The engine could be a sticking point for many, though. Since it does without a turbo, it’s more responsive to throttle inputs and revs more sweetly than the Ford’s three-cylinder motor. But the trade-off is that there’s not as much torque in the mid-range, even with a small hit of mild-hybrid assistance, so you have to change down a gear or two if you want to accelerate quickly. Long gearing exacerbates this, because it takes a long time to get to the top of the rev range, where the motor develops its maximum power.
It’s quick enough when you do rev it hard, but this hurts refinement, and the thrashy engine note isn’t interesting enough for this to be a lot of fun. The Fiesta’s engine has more punch and sounds better; overall, the Ford is our pick for those who love driving, but the Mazda’s mature character means it’s still a worthy left-field option.
The engine in the Mazda 2 now has mild-hybrid tech fitted. This means it has a system to re-use energy generated under braking to reduce engine load which improves starting as well as emissions. It makes no difference most of the time, but you can notice the improved responsiveness and smoothness of the stop-start system in traffic.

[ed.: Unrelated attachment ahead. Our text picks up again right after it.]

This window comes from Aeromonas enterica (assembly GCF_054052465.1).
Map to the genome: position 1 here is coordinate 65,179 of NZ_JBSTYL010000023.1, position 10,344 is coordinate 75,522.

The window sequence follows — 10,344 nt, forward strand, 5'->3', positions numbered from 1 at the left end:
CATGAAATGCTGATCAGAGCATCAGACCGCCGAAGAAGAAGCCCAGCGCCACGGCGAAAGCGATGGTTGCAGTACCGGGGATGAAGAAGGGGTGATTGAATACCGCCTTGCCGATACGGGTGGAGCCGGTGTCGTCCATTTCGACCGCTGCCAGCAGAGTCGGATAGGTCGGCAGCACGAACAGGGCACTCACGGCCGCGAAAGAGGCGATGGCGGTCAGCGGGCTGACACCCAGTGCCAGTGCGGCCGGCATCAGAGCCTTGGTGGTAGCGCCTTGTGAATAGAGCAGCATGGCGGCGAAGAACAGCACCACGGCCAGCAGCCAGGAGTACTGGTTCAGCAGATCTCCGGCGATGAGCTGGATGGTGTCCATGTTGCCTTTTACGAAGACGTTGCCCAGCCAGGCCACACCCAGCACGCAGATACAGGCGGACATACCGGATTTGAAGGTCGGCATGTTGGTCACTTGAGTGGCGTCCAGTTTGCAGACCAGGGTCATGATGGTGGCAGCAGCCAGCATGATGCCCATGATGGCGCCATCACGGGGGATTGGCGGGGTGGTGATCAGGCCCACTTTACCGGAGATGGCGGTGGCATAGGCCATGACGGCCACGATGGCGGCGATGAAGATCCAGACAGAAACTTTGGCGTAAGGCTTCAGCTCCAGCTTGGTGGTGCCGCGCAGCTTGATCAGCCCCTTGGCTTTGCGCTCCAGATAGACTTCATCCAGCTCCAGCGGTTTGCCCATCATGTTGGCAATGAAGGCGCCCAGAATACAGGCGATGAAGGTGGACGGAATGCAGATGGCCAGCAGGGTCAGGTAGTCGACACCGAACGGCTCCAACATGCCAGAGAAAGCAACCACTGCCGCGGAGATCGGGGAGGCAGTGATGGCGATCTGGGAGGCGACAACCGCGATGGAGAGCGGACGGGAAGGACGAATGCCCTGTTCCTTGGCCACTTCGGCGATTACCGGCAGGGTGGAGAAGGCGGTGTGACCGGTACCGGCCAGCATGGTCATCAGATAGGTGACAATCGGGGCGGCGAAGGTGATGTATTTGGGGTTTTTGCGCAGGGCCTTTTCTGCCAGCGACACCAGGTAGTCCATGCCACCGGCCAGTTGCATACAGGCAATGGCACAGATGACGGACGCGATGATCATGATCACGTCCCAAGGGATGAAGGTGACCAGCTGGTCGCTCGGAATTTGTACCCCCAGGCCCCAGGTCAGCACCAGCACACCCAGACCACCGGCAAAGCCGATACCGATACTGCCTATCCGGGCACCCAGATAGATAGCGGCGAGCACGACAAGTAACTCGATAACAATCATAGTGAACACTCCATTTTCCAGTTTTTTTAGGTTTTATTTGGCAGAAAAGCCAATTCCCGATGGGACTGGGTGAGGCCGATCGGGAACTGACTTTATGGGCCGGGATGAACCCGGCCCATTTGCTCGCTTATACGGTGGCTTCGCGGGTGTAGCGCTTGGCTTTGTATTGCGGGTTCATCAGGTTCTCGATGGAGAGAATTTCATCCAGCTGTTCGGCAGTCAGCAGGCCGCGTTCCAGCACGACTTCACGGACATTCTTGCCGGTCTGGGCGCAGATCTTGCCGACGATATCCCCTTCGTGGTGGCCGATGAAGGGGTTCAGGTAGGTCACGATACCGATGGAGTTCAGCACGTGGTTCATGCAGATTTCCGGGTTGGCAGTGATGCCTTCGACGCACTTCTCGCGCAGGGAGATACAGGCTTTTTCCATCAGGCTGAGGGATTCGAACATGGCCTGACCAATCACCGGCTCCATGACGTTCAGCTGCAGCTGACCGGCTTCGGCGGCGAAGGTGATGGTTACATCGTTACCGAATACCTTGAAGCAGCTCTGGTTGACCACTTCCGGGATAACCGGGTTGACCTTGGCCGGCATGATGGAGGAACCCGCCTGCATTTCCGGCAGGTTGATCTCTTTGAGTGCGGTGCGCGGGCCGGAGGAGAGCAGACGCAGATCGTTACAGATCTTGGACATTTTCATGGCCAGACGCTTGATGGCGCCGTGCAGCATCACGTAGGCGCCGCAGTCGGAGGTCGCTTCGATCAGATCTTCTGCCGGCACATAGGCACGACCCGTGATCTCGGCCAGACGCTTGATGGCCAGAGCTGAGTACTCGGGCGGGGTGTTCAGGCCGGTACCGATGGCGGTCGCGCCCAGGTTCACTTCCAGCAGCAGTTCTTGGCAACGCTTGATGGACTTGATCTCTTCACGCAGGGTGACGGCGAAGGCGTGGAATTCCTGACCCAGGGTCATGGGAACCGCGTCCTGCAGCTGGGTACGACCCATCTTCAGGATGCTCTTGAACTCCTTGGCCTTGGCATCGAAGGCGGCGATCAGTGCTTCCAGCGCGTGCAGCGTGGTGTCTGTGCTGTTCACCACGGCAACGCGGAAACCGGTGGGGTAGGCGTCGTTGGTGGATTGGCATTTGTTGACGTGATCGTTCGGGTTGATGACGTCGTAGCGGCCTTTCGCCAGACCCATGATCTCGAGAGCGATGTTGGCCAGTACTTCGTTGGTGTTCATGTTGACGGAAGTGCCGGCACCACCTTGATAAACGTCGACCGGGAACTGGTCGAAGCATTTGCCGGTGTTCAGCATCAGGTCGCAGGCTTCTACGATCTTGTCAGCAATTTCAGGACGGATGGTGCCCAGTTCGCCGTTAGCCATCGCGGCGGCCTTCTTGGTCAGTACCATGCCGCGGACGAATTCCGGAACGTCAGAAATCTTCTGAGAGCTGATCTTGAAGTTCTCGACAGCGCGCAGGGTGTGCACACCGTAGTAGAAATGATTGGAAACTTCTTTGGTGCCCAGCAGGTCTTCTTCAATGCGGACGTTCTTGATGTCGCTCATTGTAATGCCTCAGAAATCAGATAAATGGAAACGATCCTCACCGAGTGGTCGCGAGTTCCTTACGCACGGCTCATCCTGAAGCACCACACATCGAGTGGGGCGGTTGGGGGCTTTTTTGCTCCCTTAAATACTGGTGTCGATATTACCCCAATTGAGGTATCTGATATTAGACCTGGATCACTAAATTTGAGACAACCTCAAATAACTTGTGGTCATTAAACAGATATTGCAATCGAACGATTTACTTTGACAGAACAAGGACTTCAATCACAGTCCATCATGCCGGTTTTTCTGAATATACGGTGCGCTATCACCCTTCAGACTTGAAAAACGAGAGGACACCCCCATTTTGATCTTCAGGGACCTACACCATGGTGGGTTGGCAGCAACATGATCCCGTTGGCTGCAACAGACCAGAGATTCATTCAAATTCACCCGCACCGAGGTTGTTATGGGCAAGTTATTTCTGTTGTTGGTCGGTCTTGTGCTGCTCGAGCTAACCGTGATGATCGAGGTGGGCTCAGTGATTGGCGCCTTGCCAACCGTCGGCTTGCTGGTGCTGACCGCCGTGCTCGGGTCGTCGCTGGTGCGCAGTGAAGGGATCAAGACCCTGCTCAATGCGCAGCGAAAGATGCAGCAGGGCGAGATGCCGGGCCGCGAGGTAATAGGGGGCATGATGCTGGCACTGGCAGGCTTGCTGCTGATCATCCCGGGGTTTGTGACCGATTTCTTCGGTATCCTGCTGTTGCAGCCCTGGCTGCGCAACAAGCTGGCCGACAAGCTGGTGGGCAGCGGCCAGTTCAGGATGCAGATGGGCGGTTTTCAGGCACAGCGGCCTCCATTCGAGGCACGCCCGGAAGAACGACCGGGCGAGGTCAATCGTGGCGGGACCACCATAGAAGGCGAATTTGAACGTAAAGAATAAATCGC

The Mazda generally rides smoothly, but it’s not as forgiving as the Ford in town. Refinement is good, though; the engine is hushed at speed and the high-quality cabin doesn’t rattle or creak.
The materials here feel more upmarket than those in the Fiesta, and build quality is a strong point. However, the small infotainment screen looks dated next to the responsive, sharp display in the Ford, even though the Mazda now gets Android Auto and Apple CarPlay. Other standard kit includes sat-nav, LED lights, climate control, AEB, parking sensors and lane-keep assist.
- Infotainment: The recent addition of smartphone connectivity is great, but the Mazda’s native system is old-fashioned and a bit slow to load
- Controls: Rotary controller for the sat-nav system is useful when you’re driving, but it feels a bit cheap to the touch
- Quality: Material quality is about the same as in the Fiesta, but the way everything is put together in the Mazda 2 feels more solid
First place: Ford Fiesta
The Fiesta is still one of the finest superminis around, and Trend trim is arguably the best value of all. It has plenty of kit and the driving experience is typically Fiesta-sharp. The EcoBoost engine is excellent and efficient, while there’s enough tech for modern buyers.
Second place: Mazda 2
The Mazda 2 is still a great supermini in many ways; it drives well, is well equipped and good value, and quality is solid. However, it feels a generation behind the Ford, so makes less sense. Its powertrain also feels left behind by the new EcoBoost-equipped Fiesta Trend.